1. For a day, a week, or a month, pay attention to the messages you hear or see in the media or that you hear from the people around you.
2. What messages do you hear that show and appreciation for your intrinsic worth, as well as that of other people? What messages do you hear that indicate people are only valued for their extrinsic worth such as their appearance, accomplishments, salary, etc? I recommend that you keep a journal in which you write about these things in the morning or at night.
3.Every day, spend some time thinking about or meditating on this peaceful thought:
Step Two: Identify Messages that Distort Religion and Replace Them with Loving Messages About God, You, and Spirituality (this item is still for you, even if you are not religious)
It is hard to believe in your own intrinsic worth if you believe that God is an angry judge, continually peering down on you and scrutinizing your imperfections and disease. Unfortunately, many people throughout history (and still today) believe that this is what God is like, and they communicate these messages regularly.
Here is another way to look at God that many people throughout history (and still today) believe. God is like an ever-flowing and effervescent fountain of light.
You are a unique expression of God’s light. God sees His/Her light expressed uniquely in you and adores you. God longs for you, as an expression of His/Her light. You don’t have to prove your worth to God because God is already super jazzed about you.
The closer we move in understanding and love of God’s light, the more we understand our own light and the brighter we become. This is a belief about God that many people hold, and I find that the more I concentrate on religious teachings like this, the easier it is for me to recognize my intrinsic worth.
By the way, if you don’t believe in God or are agnostic, you may still have been influenced by teachings about God like this, and so thinking about these ideas may prove helpful for you. But also, I think there is a way to think about these ideas from a non-religious perspective.
You are a unique and beautiful expression of the beauty and creativity of the universe. Your brain, your body, and your emotions are a biological marvel and capable of achieving amazing things. The more you recognize this about yourself, the more you will value your intrinsic worth.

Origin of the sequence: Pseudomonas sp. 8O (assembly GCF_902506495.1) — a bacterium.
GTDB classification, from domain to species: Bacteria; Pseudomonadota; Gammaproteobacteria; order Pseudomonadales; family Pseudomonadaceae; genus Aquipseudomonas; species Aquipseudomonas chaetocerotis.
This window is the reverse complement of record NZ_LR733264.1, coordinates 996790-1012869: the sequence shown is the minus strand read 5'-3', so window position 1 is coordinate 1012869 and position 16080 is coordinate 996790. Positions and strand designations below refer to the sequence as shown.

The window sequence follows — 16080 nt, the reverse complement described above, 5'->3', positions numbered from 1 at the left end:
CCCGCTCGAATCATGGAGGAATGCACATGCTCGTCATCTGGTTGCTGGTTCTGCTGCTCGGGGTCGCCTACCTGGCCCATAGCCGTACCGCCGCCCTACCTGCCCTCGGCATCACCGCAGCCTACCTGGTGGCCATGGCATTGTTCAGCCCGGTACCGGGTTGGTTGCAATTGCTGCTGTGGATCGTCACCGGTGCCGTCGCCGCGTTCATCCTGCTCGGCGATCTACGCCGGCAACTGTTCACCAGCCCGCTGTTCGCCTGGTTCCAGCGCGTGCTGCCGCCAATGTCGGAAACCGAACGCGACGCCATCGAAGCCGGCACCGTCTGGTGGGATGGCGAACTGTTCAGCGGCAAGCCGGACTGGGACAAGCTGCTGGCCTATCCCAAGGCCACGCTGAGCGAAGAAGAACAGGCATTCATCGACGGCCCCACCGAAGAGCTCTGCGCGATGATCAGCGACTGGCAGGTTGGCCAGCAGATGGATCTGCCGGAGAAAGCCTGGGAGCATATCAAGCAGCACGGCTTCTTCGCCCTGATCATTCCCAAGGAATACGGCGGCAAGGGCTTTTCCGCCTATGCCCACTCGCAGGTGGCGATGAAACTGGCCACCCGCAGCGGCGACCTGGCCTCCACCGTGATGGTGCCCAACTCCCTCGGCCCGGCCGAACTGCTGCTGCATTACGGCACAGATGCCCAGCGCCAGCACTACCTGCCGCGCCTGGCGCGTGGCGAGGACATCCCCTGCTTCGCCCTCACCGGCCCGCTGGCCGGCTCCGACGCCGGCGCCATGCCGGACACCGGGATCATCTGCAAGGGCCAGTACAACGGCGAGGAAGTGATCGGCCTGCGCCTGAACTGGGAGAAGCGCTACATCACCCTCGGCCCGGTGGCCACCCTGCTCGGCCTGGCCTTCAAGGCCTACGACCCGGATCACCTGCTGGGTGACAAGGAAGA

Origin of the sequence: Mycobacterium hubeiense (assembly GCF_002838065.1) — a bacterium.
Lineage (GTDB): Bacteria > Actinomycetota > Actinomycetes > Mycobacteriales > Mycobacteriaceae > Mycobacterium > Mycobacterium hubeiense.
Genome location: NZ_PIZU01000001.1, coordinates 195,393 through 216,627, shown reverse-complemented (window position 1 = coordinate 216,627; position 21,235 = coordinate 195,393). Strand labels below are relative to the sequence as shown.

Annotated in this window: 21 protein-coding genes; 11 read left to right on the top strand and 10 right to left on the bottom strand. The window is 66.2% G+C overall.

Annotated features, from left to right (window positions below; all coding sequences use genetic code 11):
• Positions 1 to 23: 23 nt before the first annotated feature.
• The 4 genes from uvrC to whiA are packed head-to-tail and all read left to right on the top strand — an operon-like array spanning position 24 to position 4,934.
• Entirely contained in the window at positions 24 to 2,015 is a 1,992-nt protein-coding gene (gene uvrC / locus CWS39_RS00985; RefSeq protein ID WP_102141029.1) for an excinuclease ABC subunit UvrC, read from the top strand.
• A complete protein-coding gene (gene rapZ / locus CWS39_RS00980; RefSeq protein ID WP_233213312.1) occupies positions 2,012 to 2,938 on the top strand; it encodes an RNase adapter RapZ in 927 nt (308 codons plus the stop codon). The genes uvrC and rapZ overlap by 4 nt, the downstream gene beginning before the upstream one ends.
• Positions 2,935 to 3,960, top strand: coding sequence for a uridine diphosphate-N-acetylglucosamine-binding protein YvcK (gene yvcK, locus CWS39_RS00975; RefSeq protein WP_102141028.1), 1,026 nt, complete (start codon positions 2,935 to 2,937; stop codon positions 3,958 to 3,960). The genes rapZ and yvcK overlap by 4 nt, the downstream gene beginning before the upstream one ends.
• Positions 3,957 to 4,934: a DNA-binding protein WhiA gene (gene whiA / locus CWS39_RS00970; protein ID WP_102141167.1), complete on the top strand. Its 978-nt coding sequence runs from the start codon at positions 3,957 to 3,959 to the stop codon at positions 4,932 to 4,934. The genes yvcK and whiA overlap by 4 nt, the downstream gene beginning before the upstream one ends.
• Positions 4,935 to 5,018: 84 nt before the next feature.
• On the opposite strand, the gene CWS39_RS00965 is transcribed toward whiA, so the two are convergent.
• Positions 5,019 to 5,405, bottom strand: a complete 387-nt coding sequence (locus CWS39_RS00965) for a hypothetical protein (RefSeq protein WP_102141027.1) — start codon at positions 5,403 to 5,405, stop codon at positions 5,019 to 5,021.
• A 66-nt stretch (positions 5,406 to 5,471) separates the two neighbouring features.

1. For a day, a week, or a month, pay attention to the messages you hear or see in the media or that you hear from the people around you.
2. (If you are religious): What religious messages do you hear that suggest that God is continually judgmental and angry towards you or that suggest you can never be worthy of God’s love? Do you hear any messages suggesting that God loves you and delights in you and surrounds you with Her/His love? I recommend that you keep a journal in which you write about these things in the morning or at night.
3. (If you are not religious): Even if you are not religious, you have a spirituality that is your dreams, your creativity, your emotions, your hopes, your ability to love and be wise in your unique corner of the world. This is your magic, and the world desperately needs it. What messages do you hear that value and encourage your spirituality (as defined above)? What messages do you hear that suggest that neither you nor anyone else is special and that your spirituality (as defined above) does not matter?
4. Every day, spend some time thinking about or meditating on this peaceful thought:
Step Three: Identify Natural Personality Tendencies That Make It Difficult to Remember Your Intrinsic Worth and Encourage Your Own Emotional Health
Your personality is unique and magical, and the healthier it is, the more light you share with the world. All of us have tendencies to become emotionally unhealthy during times of great stress or change or when we do not have a lot of loving influences in our life.
The more we can encourage our own emotional health, the easier it is to recognize our own intrinsic worth.
1. One of the best ways to encourage your emotional health is to become aware of your unique personality and its strengths and weaknesses so that you can understand how to encourage your own emotional health. The Enneagram (a personality test and system) is a helpful tool for this. encourage you to take the Enneagram test here.
2. After you take the test, spend some time reading about your personality type here and about its special strengths and weaknesses and the ways you can What personality type are you? What are your strengths? What are some ways you can encourage your own personal growth?
3. What is one practical thing you can do this week or this month to encourage more healthy expression in your personality?